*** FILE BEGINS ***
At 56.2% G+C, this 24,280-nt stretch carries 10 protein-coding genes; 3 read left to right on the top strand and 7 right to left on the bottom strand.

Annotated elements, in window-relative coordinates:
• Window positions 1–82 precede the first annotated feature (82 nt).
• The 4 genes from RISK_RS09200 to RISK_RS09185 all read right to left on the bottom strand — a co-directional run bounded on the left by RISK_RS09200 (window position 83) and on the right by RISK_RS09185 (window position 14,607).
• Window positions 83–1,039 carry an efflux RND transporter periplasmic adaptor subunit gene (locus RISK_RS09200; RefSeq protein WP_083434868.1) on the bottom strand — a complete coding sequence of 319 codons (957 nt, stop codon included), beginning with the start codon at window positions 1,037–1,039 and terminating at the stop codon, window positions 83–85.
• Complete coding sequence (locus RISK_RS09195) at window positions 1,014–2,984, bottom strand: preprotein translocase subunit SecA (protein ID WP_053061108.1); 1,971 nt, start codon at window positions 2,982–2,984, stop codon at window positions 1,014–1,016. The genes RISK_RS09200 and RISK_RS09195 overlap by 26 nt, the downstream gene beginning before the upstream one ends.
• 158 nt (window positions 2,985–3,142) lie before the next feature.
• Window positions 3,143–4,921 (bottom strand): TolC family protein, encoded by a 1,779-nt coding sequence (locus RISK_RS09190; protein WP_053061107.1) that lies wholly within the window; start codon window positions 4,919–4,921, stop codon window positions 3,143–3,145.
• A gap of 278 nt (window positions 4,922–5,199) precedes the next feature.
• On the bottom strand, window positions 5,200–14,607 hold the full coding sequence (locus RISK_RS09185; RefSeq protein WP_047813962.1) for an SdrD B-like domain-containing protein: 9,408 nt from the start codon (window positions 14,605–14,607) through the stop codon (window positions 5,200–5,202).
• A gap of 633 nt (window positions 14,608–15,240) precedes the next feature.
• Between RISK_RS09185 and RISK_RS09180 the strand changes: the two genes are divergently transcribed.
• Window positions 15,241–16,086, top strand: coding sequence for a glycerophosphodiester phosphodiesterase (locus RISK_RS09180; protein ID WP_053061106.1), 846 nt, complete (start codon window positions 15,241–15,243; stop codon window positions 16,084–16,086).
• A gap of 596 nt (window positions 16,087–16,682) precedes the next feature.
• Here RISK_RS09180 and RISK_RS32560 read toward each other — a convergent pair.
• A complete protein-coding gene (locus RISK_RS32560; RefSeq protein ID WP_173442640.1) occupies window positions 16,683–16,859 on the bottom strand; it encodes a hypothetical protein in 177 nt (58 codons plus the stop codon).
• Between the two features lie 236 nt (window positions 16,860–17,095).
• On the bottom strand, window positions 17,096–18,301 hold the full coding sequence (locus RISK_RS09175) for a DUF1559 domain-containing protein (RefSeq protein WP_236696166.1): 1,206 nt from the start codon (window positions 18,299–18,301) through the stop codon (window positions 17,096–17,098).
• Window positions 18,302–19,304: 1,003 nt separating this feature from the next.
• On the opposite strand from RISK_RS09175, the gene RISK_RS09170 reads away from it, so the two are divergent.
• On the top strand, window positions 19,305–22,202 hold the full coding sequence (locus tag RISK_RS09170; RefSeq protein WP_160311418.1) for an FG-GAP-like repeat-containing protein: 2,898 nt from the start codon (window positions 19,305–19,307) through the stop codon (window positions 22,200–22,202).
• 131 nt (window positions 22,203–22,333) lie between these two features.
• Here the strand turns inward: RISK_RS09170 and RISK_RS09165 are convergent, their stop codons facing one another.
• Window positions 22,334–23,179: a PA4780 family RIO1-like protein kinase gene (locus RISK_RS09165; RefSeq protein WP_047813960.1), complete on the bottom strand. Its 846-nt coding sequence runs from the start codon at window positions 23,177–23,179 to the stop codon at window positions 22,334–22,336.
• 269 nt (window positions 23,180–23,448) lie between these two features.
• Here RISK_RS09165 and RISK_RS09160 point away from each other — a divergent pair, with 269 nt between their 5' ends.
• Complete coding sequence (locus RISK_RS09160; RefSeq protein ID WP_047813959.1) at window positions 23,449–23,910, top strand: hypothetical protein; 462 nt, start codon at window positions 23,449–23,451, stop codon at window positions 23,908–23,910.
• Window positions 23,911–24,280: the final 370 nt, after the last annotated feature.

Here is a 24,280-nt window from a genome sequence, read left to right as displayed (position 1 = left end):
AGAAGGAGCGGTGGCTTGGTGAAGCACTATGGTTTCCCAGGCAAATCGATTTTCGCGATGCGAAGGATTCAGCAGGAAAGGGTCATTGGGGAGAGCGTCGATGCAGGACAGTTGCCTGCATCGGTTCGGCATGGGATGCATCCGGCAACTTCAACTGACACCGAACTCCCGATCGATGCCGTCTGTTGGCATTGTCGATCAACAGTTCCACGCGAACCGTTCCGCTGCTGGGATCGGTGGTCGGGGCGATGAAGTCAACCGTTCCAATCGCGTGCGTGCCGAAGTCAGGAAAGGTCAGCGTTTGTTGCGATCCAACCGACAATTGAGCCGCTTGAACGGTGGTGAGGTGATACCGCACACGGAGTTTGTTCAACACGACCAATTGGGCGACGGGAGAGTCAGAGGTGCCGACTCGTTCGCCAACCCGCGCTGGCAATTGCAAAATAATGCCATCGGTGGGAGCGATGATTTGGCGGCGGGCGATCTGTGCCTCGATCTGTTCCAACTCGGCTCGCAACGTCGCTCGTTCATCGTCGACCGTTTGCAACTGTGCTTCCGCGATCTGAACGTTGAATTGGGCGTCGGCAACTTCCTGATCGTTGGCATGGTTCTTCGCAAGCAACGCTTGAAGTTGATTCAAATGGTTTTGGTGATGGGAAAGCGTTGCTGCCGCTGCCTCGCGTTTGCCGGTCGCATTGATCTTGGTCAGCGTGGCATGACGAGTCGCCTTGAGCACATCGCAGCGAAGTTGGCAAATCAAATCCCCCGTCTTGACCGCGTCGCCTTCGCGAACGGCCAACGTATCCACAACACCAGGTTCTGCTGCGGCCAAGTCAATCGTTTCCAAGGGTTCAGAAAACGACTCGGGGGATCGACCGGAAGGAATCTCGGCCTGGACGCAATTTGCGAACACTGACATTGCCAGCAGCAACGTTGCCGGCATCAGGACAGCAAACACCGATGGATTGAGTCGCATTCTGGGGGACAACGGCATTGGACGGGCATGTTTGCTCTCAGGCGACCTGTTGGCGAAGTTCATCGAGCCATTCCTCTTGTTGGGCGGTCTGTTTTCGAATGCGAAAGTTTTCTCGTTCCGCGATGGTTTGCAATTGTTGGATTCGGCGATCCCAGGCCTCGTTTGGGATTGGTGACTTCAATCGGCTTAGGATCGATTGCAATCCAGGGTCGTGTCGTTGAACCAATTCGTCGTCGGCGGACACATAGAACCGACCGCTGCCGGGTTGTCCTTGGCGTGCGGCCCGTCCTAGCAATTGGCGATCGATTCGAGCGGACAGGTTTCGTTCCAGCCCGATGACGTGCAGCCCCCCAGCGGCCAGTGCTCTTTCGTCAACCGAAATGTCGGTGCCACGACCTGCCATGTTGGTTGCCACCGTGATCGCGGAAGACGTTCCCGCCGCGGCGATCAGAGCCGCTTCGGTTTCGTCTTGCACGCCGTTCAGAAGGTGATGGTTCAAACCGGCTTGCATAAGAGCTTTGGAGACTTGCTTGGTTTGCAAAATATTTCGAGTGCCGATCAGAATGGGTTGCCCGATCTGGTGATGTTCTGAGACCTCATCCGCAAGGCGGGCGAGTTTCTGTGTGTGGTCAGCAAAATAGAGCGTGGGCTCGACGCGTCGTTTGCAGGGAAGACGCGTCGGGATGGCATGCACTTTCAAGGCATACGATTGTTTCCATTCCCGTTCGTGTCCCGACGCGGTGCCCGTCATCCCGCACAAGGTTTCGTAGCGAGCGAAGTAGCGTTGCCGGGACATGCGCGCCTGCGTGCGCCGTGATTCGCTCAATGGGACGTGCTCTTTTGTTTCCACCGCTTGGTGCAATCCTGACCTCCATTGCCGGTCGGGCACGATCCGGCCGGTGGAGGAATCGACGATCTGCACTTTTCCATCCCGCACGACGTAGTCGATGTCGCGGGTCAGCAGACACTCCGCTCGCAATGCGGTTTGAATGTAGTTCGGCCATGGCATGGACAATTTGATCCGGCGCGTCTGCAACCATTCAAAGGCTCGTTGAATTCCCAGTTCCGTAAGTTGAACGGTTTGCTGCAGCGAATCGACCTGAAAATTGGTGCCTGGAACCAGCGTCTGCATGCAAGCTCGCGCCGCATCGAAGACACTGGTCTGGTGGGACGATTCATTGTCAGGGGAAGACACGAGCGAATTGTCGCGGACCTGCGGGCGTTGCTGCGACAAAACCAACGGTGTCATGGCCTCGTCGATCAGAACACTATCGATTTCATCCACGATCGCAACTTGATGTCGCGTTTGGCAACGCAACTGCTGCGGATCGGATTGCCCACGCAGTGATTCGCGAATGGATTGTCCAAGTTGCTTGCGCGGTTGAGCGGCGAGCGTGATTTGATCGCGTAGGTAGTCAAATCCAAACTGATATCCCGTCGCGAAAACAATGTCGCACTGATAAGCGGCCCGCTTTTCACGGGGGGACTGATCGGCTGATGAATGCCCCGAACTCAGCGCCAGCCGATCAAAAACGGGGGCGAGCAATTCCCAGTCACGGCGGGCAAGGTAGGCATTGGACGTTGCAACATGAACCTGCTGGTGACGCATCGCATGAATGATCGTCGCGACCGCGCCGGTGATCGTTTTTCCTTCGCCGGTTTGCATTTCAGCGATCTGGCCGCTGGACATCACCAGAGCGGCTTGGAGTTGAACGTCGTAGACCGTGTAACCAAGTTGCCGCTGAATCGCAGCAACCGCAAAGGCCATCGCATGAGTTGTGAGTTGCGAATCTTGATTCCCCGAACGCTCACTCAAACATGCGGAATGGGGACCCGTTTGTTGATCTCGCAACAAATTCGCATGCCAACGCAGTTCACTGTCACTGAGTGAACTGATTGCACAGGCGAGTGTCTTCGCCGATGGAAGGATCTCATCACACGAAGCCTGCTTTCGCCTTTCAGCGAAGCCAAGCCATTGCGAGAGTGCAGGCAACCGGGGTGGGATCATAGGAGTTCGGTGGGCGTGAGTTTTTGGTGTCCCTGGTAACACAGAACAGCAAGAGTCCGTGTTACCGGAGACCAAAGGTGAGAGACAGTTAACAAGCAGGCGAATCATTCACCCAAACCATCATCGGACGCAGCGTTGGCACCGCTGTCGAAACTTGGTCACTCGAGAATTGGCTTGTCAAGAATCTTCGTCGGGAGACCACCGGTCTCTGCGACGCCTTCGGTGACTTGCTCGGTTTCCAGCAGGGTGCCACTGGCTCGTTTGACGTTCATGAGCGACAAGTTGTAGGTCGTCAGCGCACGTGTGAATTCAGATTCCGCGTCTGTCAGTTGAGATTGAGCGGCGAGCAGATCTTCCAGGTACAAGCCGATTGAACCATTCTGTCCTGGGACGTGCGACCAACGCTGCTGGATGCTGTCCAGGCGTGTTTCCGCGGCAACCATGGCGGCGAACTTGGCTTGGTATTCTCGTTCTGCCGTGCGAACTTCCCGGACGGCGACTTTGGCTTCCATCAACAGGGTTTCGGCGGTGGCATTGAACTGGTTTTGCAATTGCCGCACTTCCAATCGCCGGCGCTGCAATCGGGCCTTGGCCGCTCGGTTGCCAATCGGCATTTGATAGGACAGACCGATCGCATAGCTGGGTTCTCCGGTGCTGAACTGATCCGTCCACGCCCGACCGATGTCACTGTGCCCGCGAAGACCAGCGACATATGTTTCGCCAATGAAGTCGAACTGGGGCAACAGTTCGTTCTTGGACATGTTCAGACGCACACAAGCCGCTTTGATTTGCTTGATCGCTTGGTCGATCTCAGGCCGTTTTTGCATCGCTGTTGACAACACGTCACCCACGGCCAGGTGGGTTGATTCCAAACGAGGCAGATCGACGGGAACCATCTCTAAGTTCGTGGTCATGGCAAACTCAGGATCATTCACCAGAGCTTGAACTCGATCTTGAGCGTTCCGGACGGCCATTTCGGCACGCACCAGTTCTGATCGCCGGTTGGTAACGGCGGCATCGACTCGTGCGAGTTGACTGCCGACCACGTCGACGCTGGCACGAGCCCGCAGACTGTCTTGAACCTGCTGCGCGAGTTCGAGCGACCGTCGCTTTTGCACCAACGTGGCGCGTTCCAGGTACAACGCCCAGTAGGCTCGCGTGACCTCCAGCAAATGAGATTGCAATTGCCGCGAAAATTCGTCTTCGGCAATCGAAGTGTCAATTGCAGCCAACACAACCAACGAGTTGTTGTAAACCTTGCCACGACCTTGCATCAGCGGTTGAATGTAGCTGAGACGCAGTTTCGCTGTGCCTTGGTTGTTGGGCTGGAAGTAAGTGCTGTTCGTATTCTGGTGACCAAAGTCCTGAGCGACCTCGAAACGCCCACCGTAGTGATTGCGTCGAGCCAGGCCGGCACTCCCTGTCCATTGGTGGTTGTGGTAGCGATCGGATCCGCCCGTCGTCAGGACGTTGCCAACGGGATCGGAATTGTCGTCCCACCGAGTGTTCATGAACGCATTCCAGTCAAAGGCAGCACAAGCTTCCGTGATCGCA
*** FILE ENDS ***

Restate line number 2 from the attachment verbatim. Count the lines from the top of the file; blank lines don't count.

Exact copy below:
Annotated elements, in window-relative coordinates: